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At a Glance
This collection is arranged in 2 series: Series I: E-mail Submissions to the National Story Project, 1998-2001; Series II: Mailed Submissions to the National Story Project, 1999-2002.
This collection contains over 5,000 submissions to the National Story Project, a program that aired from 1999 November until 2001 July on National Public Radio's Weekend All Things Considered. The collection primarily contains printed e-mail submissions and letters received through the mail. In addition to the stories, some participants sent cassette tapes or CDs of themselves reading their stories or performing music to accompany the submission. Also included are books, photographs, newspapers, magazines, pamphlets and other materials either meant to verify their submission as true, add context to their submission, or to show other formats that their submissions had appeared in previously.
Using the Collection
Rare Book and Manuscript Library
Restrictions on Access
This collection has no restrictions.
Terms Governing Use and Reproduction
Single photocopies may be made for research purposes. The RBML maintains ownership of the physical material only. Copyright remains with the creator and his/her heirs. The responsibility to secure copyright permission rests with the patron.
Identification of specific item; Date (if known); National Story Project Archive; Box and Folder; Rare Book and Manuscript Library, Columbia University Library.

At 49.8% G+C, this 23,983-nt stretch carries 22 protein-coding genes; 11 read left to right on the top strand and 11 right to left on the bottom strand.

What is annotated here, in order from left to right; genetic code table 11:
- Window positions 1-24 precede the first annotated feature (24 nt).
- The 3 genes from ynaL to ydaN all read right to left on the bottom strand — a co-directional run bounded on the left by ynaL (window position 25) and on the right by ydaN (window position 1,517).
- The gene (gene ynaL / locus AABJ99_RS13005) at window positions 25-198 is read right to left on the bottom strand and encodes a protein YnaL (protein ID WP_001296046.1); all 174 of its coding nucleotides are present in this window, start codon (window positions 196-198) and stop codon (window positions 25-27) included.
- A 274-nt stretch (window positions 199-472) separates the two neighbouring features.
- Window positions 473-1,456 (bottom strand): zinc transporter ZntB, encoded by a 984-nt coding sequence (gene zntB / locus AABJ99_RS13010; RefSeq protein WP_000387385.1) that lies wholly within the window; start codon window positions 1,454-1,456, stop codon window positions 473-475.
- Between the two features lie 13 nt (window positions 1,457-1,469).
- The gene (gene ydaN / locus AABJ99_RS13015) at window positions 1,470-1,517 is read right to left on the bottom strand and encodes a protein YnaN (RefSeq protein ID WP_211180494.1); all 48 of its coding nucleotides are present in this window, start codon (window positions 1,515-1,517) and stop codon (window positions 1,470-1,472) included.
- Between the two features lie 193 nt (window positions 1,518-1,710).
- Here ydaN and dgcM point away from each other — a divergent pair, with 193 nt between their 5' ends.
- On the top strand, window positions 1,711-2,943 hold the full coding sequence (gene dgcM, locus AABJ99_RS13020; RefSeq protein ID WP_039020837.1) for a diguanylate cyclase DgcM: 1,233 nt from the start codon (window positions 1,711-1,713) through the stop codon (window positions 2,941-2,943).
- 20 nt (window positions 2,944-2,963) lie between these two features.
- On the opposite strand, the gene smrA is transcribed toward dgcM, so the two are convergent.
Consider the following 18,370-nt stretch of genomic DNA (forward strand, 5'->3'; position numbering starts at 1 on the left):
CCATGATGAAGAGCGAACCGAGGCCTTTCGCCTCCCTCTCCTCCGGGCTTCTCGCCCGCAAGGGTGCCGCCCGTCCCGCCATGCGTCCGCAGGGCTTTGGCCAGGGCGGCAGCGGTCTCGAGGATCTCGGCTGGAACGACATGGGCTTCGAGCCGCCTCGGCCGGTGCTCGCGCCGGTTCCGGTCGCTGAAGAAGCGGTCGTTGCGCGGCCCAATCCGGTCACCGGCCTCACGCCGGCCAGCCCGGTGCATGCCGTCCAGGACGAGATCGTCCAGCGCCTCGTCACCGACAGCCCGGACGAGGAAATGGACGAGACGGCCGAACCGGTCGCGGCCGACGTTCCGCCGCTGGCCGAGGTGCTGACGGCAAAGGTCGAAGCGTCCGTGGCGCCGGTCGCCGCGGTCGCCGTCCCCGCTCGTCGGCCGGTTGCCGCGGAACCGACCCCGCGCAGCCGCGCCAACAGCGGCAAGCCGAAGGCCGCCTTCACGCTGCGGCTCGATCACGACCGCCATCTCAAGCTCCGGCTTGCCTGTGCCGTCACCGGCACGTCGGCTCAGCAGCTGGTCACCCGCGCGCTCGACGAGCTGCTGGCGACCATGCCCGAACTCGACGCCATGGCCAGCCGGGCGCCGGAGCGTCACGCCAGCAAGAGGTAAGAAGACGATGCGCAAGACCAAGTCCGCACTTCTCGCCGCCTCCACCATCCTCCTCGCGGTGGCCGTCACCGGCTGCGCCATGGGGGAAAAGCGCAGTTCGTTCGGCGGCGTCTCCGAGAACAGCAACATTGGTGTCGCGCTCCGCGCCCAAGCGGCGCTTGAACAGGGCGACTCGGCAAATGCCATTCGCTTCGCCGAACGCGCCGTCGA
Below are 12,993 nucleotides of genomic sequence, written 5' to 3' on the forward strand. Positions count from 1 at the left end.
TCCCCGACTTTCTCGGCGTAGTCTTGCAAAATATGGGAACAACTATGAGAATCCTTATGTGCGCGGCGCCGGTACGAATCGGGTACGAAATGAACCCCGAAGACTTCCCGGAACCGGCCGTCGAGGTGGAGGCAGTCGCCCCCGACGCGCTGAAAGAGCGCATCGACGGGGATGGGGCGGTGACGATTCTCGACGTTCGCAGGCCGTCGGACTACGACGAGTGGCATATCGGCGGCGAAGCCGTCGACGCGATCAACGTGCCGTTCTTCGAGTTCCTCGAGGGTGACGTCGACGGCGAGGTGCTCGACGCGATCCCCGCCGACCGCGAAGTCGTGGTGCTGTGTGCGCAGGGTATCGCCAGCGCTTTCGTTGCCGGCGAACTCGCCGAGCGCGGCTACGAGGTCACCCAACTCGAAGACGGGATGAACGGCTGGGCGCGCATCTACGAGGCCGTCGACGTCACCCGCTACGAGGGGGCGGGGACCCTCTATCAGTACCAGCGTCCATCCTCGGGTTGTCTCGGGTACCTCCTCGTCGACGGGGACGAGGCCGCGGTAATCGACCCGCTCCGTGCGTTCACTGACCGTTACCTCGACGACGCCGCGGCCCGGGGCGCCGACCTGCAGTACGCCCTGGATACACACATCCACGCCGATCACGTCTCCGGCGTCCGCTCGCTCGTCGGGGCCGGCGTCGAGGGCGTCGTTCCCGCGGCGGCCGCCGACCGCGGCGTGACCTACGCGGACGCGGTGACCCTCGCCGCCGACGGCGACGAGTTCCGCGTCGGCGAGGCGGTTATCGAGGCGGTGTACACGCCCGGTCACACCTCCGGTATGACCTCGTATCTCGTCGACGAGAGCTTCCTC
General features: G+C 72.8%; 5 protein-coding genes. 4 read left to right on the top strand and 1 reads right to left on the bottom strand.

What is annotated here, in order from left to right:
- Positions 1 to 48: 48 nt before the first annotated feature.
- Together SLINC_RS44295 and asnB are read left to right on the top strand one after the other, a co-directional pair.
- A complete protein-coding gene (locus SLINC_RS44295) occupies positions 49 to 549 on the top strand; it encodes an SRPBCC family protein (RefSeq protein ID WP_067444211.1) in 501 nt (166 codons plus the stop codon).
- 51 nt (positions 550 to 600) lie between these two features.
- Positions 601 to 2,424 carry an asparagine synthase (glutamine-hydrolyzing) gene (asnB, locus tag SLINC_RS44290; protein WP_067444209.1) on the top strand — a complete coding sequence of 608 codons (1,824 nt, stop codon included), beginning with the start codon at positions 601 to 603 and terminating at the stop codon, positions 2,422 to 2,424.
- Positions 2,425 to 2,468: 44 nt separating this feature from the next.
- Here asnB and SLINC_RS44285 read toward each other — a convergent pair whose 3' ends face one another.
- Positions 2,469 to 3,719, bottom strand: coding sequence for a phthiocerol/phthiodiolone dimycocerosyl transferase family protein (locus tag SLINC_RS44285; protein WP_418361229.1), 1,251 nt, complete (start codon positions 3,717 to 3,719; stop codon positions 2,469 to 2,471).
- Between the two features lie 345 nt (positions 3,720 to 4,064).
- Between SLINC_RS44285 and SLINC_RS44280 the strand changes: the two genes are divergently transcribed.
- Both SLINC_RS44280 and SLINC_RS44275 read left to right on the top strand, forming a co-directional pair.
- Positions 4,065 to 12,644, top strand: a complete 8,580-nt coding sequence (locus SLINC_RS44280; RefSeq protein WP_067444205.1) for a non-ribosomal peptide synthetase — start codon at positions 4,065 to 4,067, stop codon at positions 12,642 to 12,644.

No additional materialexpected
About the Finding Aid / Processing Information
Columbia University Libraries, Rare Book and Manuscript Library
Papers processed Ellen Reece, Pratt 2011 5/24/2011.
Finding aid written Ellen Reece, Pratt 2011 04/15/2011.
2011-05-25 xml document instance created by Carrie Hintz
2019-05-20 EAD was imported spring 2019 as part of the ArchivesSpace Phase II migration.
History / Biographical Note
Biographical / Historical
The National Story project began in 1999 after American author, Paul Auster, read a selection from his novel Timbuktu on NPR's Weekend All Things Considered. Auster was asked to return to the program by its then host, Daniel Zwerdling, to perform another reading at a future date. Auster answered with the conditional response that he would be willing to return, but only if he could read other people's stories and not just his own.
The National Story Project began taking submissions from listeners in 1999 October through both e-mail and mail. The guidelines for the stories were that they had to be no more than three pages in length and that the submissions relayed a true event. The selected stories would then be edited or rewritten, if needed, by Auster and his team. The National Story Project aired on Weekend All Things Considered the first Saturday of each month from 1999 November until 2001 July and during that time received over 5,000 submissions from all over the United States on a wide variety of topics and from people of varying ages, gender and backgrounds.
After the National Story Project ended, Auster selected his favorite submissions and compiled them for a book entitled I Thought My Father Was God: And Other True Tales from NPR's National Story Project. The collection was published in 2002 by Picador, a Macmillan Publishing imprint.